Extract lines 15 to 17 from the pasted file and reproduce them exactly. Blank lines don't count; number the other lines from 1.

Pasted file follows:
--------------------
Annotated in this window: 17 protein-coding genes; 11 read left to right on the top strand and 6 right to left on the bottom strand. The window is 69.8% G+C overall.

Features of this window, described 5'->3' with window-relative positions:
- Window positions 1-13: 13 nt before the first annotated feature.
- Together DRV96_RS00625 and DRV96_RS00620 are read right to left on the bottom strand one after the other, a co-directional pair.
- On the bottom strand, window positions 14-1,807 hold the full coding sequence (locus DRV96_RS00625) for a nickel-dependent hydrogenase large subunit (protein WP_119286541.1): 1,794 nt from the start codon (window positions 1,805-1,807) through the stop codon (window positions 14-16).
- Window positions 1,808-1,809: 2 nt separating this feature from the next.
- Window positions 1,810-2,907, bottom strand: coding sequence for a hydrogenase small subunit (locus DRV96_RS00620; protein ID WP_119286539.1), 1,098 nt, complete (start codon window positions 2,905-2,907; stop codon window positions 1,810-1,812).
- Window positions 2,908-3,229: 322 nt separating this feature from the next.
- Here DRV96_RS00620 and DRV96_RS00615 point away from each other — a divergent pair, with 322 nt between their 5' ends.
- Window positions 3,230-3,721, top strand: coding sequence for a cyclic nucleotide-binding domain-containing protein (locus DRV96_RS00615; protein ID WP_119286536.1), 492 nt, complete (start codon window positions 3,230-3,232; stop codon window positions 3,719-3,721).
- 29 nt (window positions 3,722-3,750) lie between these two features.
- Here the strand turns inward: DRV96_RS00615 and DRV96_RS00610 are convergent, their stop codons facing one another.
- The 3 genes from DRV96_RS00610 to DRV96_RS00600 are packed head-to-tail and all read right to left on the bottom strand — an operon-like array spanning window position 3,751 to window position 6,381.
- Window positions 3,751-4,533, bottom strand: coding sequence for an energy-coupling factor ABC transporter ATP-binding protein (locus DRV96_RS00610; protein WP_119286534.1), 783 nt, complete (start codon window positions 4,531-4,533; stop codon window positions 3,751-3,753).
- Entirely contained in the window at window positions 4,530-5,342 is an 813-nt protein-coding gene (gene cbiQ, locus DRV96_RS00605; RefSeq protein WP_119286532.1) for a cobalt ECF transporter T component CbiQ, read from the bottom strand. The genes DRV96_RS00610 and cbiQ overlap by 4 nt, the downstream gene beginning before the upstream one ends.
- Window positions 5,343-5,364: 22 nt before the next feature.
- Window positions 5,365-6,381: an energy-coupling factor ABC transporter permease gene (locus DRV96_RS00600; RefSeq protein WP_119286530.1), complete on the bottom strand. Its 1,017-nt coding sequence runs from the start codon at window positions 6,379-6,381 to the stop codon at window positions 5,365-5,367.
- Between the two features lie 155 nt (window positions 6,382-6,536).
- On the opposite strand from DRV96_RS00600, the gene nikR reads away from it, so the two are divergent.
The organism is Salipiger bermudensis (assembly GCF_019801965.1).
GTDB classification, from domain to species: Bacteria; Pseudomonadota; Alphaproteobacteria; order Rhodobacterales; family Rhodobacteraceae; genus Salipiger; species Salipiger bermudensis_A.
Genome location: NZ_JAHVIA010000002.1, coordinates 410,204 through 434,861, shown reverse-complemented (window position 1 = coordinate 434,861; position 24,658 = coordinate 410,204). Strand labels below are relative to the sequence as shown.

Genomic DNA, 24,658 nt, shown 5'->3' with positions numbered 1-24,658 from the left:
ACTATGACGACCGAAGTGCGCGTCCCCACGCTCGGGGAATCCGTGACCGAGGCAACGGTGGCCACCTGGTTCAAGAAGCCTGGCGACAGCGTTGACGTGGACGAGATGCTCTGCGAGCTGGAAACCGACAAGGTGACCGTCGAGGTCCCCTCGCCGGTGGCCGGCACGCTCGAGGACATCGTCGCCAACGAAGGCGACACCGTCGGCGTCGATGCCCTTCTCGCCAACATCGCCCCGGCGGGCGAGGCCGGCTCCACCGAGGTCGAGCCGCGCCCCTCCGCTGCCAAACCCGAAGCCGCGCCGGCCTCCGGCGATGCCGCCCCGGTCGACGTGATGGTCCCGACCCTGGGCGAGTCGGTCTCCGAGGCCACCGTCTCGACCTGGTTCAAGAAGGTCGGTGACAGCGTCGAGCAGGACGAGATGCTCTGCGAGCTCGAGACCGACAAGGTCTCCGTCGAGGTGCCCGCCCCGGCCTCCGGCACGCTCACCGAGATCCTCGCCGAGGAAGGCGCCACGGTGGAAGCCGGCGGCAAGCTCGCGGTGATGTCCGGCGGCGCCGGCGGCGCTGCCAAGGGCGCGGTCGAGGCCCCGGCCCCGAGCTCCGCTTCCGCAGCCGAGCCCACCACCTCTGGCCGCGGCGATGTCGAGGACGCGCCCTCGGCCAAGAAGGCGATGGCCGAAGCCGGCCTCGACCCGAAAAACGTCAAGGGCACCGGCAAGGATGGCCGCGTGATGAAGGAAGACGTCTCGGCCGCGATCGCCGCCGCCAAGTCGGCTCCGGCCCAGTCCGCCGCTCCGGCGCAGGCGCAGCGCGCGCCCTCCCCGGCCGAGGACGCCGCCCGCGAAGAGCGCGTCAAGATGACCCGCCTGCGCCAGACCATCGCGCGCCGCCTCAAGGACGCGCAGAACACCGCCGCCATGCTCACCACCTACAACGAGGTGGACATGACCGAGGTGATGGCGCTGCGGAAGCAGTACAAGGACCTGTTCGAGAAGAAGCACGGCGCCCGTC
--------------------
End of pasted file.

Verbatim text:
- Entirely contained in the window at window positions 4,530-5,342 is an 813-nt protein-coding gene (gene cbiQ, locus DRV96_RS00605; RefSeq protein WP_119286532.1) for a cobalt ECF transporter T component CbiQ, read from the bottom strand. The genes DRV96_RS00610 and cbiQ overlap by 4 nt, the downstream gene beginning before the upstream one ends.
- Window positions 5,343-5,364: 22 nt before the next feature.
- Window positions 5,365-6,381: an energy-coupling factor ABC transporter permease gene (locus DRV96_RS00600; RefSeq protein WP_119286530.1), complete on the bottom strand. Its 1,017-nt coding sequence runs from the start codon at window positions 6,379-6,381 to the stop codon at window positions 5,365-5,367.